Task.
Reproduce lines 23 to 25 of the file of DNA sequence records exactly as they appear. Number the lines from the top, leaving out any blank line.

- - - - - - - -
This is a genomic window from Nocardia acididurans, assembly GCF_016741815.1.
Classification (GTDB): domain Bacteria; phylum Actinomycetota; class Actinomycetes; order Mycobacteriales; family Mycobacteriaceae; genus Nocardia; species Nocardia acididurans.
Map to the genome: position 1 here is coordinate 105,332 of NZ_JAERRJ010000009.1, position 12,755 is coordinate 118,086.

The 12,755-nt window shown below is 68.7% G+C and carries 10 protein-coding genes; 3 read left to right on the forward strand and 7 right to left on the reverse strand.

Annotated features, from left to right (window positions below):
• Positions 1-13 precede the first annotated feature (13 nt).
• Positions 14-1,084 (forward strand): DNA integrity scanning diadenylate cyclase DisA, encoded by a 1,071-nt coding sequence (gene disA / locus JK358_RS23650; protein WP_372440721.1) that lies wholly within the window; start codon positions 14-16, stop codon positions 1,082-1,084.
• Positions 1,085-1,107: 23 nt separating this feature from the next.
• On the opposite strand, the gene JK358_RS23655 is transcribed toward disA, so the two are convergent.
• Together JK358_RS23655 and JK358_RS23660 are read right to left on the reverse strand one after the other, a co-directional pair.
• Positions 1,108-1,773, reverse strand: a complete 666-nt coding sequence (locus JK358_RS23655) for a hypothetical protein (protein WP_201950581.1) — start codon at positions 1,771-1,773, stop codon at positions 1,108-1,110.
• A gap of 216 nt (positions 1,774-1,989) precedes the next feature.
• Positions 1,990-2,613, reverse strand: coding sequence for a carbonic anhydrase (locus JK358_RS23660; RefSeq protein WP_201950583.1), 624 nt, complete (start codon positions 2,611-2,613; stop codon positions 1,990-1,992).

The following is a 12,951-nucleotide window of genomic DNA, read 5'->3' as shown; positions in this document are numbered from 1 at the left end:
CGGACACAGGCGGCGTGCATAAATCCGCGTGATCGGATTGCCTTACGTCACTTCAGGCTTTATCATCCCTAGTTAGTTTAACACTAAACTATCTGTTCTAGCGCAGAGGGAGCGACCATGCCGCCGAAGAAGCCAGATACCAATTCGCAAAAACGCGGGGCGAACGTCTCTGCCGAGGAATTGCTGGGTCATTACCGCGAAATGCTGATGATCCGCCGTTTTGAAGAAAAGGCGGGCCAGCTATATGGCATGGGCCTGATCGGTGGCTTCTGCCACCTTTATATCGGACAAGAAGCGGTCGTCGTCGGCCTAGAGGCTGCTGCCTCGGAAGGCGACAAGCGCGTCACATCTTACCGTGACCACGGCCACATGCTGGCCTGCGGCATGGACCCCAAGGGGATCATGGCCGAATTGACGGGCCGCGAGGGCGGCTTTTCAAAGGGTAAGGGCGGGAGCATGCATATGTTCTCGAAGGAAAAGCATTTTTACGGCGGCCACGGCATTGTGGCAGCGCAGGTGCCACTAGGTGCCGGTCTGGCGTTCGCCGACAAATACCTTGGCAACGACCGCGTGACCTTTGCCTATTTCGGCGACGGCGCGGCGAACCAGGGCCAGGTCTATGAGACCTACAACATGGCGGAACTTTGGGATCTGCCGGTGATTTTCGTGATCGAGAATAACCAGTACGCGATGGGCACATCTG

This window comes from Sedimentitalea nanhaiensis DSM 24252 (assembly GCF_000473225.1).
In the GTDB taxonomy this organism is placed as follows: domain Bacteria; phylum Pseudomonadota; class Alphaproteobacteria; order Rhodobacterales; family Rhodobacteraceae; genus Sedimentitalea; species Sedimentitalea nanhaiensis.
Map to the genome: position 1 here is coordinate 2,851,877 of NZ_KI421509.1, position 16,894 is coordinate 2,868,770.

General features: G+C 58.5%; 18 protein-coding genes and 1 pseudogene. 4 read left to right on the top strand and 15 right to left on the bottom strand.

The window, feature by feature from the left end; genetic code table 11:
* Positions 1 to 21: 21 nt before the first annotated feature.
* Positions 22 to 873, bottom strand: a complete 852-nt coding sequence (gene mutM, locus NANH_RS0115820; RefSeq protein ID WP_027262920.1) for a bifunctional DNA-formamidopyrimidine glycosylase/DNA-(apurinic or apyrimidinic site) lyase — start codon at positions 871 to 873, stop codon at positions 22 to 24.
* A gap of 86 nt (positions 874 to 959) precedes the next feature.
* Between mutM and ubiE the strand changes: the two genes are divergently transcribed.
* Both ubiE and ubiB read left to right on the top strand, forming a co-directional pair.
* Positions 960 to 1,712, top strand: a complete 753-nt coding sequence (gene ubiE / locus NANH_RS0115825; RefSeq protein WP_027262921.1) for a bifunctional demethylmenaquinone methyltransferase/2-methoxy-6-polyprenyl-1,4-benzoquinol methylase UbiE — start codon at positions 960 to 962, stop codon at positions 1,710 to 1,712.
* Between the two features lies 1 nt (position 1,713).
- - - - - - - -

* A gap of 86 nt (positions 874 to 959) precedes the next feature.
* Between mutM and ubiE the strand changes: the two genes are divergently transcribed.
* Both ubiE and ubiB read left to right on the top strand, forming a co-directional pair.